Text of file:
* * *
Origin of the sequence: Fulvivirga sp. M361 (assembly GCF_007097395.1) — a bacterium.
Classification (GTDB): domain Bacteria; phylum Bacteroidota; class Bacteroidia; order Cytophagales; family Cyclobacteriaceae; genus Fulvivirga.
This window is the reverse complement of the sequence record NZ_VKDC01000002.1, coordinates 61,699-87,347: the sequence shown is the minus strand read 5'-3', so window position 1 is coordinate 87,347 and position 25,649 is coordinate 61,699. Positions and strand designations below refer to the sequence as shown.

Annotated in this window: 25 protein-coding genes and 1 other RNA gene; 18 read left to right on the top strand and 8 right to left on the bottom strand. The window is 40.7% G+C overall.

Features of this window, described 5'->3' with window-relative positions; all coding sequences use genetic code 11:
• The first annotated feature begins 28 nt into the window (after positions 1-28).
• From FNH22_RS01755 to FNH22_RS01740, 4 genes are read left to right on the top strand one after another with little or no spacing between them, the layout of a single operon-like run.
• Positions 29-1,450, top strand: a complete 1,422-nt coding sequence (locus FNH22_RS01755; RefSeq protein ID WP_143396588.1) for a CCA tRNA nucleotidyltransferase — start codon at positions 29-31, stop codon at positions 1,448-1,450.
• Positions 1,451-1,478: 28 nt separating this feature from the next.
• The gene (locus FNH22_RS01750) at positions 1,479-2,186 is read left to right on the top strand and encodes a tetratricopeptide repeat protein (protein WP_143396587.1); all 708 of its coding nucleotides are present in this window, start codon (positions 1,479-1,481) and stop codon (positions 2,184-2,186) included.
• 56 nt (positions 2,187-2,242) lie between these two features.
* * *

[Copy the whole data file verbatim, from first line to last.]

Origin of the sequence: Fulvivirga sp. M361 (assembly GCF_007097395.1) — a bacterium.
Classification (GTDB): domain Bacteria; phylum Bacteroidota; class Bacteroidia; order Cytophagales; family Cyclobacteriaceae; genus Fulvivirga.
This window is the reverse complement of the sequence record NZ_VKDC01000002.1, coordinates 61,699-87,347: the sequence shown is the minus strand read 5'-3', so window position 1 is coordinate 87,347 and position 25,649 is coordinate 61,699. Positions and strand designations below refer to the sequence as shown.

Annotated in this window: 25 protein-coding genes and 1 other RNA gene; 18 read left to right on the top strand and 8 right to left on the bottom strand. The window is 40.7% G+C overall.

Features of this window, described 5'->3' with window-relative positions; all coding sequences use genetic code 11:
• The first annotated feature begins 28 nt into the window (after positions 1-28).
• From FNH22_RS01755 to FNH22_RS01740, 4 genes are read left to right on the top strand one after another with little or no spacing between them, the layout of a single operon-like run.
• Positions 29-1,450, top strand: a complete 1,422-nt coding sequence (locus FNH22_RS01755; RefSeq protein ID WP_143396588.1) for a CCA tRNA nucleotidyltransferase — start codon at positions 29-31, stop codon at positions 1,448-1,450.
• Positions 1,451-1,478: 28 nt separating this feature from the next.
• The gene (locus FNH22_RS01750) at positions 1,479-2,186 is read left to right on the top strand and encodes a tetratricopeptide repeat protein (protein WP_143396587.1); all 708 of its coding nucleotides are present in this window, start codon (positions 1,479-1,481) and stop codon (positions 2,184-2,186) included.
• 56 nt (positions 2,187-2,242) lie between these two features.